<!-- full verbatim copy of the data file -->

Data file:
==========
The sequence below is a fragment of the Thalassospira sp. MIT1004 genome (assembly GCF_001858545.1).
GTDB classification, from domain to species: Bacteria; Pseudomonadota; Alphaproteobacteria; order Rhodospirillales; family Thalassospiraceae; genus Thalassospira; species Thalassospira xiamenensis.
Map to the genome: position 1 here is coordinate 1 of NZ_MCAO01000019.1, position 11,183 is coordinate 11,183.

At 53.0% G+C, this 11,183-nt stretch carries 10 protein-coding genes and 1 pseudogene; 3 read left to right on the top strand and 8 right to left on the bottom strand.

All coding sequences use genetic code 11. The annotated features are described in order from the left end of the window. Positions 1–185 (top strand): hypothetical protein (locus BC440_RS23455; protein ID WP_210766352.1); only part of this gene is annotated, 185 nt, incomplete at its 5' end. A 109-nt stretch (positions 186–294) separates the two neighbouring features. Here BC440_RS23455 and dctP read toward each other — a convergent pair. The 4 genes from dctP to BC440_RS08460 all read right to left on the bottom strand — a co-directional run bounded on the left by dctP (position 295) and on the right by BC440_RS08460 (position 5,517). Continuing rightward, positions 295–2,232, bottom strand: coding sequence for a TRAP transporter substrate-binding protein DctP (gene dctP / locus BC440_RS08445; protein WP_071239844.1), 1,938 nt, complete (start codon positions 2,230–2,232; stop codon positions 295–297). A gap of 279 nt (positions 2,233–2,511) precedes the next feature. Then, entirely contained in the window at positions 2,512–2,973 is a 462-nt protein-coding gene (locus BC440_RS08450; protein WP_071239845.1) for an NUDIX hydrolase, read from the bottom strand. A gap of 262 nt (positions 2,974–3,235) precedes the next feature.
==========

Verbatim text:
The sequence below is a fragment of the Thalassospira sp. MIT1004 genome (assembly GCF_001858545.1).
GTDB classification, from domain to species: Bacteria; Pseudomonadota; Alphaproteobacteria; order Rhodospirillales; family Thalassospiraceae; genus Thalassospira; species Thalassospira xiamenensis.
Map to the genome: position 1 here is coordinate 1 of NZ_MCAO01000019.1, position 11,183 is coordinate 11,183.

At 53.0% G+C, this 11,183-nt stretch carries 10 protein-coding genes and 1 pseudogene; 3 read left to right on the top strand and 8 right to left on the bottom strand.

All coding sequences use genetic code 11. The annotated features are described in order from the left end of the window. Positions 1–185 (top strand): hypothetical protein (locus BC440_RS23455; protein ID WP_210766352.1); only part of this gene is annotated, 185 nt, incomplete at its 5' end. A 109-nt stretch (positions 186–294) separates the two neighbouring features. Here BC440_RS23455 and dctP read toward each other — a convergent pair. The 4 genes from dctP to BC440_RS08460 all read right to left on the bottom strand — a co-directional run bounded on the left by dctP (position 295) and on the right by BC440_RS08460 (position 5,517). Continuing rightward, positions 295–2,232, bottom strand: coding sequence for a TRAP transporter substrate-binding protein DctP (gene dctP / locus BC440_RS08445; protein WP_071239844.1), 1,938 nt, complete (start codon positions 2,230–2,232; stop codon positions 295–297). A gap of 279 nt (positions 2,233–2,511) precedes the next feature. Then, entirely contained in the window at positions 2,512–2,973 is a 462-nt protein-coding gene (locus BC440_RS08450; protein WP_071239845.1) for an NUDIX hydrolase, read from the bottom strand. A gap of 262 nt (positions 2,974–3,235) precedes the next feature.